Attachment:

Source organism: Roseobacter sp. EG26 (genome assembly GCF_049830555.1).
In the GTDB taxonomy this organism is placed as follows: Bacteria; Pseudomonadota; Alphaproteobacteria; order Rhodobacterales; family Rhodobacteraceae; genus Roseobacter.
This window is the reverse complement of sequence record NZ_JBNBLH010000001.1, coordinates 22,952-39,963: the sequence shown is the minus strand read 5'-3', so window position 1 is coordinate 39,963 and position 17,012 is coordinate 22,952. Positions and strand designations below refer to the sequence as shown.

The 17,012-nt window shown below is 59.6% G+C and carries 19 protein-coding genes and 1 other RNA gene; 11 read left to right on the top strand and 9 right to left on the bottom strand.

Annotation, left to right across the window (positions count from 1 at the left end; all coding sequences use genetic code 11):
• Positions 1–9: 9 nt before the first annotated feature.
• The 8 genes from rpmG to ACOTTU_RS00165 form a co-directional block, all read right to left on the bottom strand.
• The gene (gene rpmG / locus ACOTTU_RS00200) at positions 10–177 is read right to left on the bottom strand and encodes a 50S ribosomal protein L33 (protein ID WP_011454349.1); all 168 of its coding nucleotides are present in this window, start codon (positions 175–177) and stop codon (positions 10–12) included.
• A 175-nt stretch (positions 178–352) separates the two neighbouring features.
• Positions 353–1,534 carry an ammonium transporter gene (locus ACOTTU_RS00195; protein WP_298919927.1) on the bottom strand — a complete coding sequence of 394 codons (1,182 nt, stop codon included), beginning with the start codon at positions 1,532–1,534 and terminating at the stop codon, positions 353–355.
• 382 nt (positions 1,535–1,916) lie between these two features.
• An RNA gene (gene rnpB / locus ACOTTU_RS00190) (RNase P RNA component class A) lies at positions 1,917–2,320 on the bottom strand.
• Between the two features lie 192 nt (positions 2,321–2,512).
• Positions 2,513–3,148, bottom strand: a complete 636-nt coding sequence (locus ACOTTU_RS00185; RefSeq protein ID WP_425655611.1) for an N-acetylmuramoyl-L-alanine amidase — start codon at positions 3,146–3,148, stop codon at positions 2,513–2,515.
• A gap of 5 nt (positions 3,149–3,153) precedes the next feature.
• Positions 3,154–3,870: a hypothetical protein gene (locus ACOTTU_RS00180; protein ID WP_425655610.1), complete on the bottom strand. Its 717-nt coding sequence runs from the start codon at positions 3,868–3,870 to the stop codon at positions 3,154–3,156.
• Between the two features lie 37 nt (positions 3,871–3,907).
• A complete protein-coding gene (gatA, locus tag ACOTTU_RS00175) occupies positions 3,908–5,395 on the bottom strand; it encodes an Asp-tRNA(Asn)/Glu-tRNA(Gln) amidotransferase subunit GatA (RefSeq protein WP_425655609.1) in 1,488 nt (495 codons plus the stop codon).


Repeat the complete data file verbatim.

Source organism: Roseobacter sp. EG26 (genome assembly GCF_049830555.1).
In the GTDB taxonomy this organism is placed as follows: Bacteria; Pseudomonadota; Alphaproteobacteria; order Rhodobacterales; family Rhodobacteraceae; genus Roseobacter.
This window is the reverse complement of sequence record NZ_JBNBLH010000001.1, coordinates 22,952-39,963: the sequence shown is the minus strand read 5'-3', so window position 1 is coordinate 39,963 and position 17,012 is coordinate 22,952. Positions and strand designations below refer to the sequence as shown.

The 17,012-nt window shown below is 59.6% G+C and carries 19 protein-coding genes and 1 other RNA gene; 11 read left to right on the top strand and 9 right to left on the bottom strand.

Annotation, left to right across the window (positions count from 1 at the left end; all coding sequences use genetic code 11):
• Positions 1–9: 9 nt before the first annotated feature.
• The 8 genes from rpmG to ACOTTU_RS00165 form a co-directional block, all read right to left on the bottom strand.
• The gene (gene rpmG / locus ACOTTU_RS00200) at positions 10–177 is read right to left on the bottom strand and encodes a 50S ribosomal protein L33 (protein ID WP_011454349.1); all 168 of its coding nucleotides are present in this window, start codon (positions 175–177) and stop codon (positions 10–12) included.
• A 175-nt stretch (positions 178–352) separates the two neighbouring features.
• Positions 353–1,534 carry an ammonium transporter gene (locus ACOTTU_RS00195; protein WP_298919927.1) on the bottom strand — a complete coding sequence of 394 codons (1,182 nt, stop codon included), beginning with the start codon at positions 1,532–1,534 and terminating at the stop codon, positions 353–355.
• 382 nt (positions 1,535–1,916) lie between these two features.
• An RNA gene (gene rnpB / locus ACOTTU_RS00190) (RNase P RNA component class A) lies at positions 1,917–2,320 on the bottom strand.
• Between the two features lie 192 nt (positions 2,321–2,512).
• Positions 2,513–3,148, bottom strand: a complete 636-nt coding sequence (locus ACOTTU_RS00185; RefSeq protein ID WP_425655611.1) for an N-acetylmuramoyl-L-alanine amidase — start codon at positions 3,146–3,148, stop codon at positions 2,513–2,515.
• A gap of 5 nt (positions 3,149–3,153) precedes the next feature.
• Positions 3,154–3,870: a hypothetical protein gene (locus ACOTTU_RS00180; protein ID WP_425655610.1), complete on the bottom strand. Its 717-nt coding sequence runs from the start codon at positions 3,868–3,870 to the stop codon at positions 3,154–3,156.
• Between the two features lie 37 nt (positions 3,871–3,907).
• A complete protein-coding gene (gatA, locus tag ACOTTU_RS00175) occupies positions 3,908–5,395 on the bottom strand; it encodes an Asp-tRNA(Asn)/Glu-tRNA(Gln) amidotransferase subunit GatA (RefSeq protein WP_425655609.1) in 1,488 nt (495 codons plus the stop codon).